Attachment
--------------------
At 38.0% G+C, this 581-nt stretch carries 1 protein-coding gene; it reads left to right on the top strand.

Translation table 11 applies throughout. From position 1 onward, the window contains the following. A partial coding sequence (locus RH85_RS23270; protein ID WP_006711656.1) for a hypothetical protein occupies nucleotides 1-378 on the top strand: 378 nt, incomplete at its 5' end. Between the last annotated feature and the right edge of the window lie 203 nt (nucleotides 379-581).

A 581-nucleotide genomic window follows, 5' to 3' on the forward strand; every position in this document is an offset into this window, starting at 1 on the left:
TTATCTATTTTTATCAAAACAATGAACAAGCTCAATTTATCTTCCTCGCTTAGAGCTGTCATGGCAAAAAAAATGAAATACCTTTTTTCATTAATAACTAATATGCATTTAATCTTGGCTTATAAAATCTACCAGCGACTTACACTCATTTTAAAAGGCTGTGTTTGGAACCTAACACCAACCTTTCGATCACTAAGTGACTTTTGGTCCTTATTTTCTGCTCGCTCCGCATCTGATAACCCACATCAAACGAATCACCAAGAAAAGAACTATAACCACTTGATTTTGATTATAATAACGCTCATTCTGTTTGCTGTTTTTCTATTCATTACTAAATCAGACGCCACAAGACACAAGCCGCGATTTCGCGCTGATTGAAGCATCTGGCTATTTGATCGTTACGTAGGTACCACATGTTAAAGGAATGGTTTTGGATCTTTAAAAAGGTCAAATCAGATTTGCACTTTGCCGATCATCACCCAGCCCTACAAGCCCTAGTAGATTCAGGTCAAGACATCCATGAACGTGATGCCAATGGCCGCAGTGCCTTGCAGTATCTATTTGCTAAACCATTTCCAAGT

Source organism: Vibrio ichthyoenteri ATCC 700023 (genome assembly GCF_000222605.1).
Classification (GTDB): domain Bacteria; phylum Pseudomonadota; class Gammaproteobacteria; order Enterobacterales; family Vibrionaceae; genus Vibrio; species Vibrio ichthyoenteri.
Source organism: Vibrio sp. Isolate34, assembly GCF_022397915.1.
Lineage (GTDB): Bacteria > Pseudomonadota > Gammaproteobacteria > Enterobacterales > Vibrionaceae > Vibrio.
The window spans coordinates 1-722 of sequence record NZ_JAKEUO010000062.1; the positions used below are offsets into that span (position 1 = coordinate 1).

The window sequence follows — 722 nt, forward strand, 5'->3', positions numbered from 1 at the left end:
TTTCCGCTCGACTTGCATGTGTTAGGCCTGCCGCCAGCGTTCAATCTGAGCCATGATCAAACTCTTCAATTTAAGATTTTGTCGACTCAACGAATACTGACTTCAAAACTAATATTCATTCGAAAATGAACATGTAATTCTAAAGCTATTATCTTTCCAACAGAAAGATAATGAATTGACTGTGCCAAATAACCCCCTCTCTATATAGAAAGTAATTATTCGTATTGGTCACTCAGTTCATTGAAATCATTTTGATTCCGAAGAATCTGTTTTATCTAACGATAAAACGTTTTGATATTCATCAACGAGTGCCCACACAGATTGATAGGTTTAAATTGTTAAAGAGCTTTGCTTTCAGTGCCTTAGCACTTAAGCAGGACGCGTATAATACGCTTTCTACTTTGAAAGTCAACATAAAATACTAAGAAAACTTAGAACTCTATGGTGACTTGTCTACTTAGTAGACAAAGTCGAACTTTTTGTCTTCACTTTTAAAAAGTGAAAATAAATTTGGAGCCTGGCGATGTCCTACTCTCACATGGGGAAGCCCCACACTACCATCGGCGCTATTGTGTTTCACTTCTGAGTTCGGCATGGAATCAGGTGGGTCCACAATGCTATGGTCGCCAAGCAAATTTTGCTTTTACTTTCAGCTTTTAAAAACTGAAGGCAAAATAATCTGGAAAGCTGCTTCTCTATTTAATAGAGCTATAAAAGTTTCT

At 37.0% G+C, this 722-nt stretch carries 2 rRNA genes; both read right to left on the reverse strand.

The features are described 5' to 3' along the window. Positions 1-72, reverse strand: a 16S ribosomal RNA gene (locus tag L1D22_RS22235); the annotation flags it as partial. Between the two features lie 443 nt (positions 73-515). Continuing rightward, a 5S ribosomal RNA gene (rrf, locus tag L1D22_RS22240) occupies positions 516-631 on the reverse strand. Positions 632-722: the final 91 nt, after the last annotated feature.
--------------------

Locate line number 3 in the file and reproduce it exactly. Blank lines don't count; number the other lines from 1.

A 581-nucleotide genomic window follows, 5' to 3' on the forward strand; every position in this document is an offset into this window, starting at 1 on the left: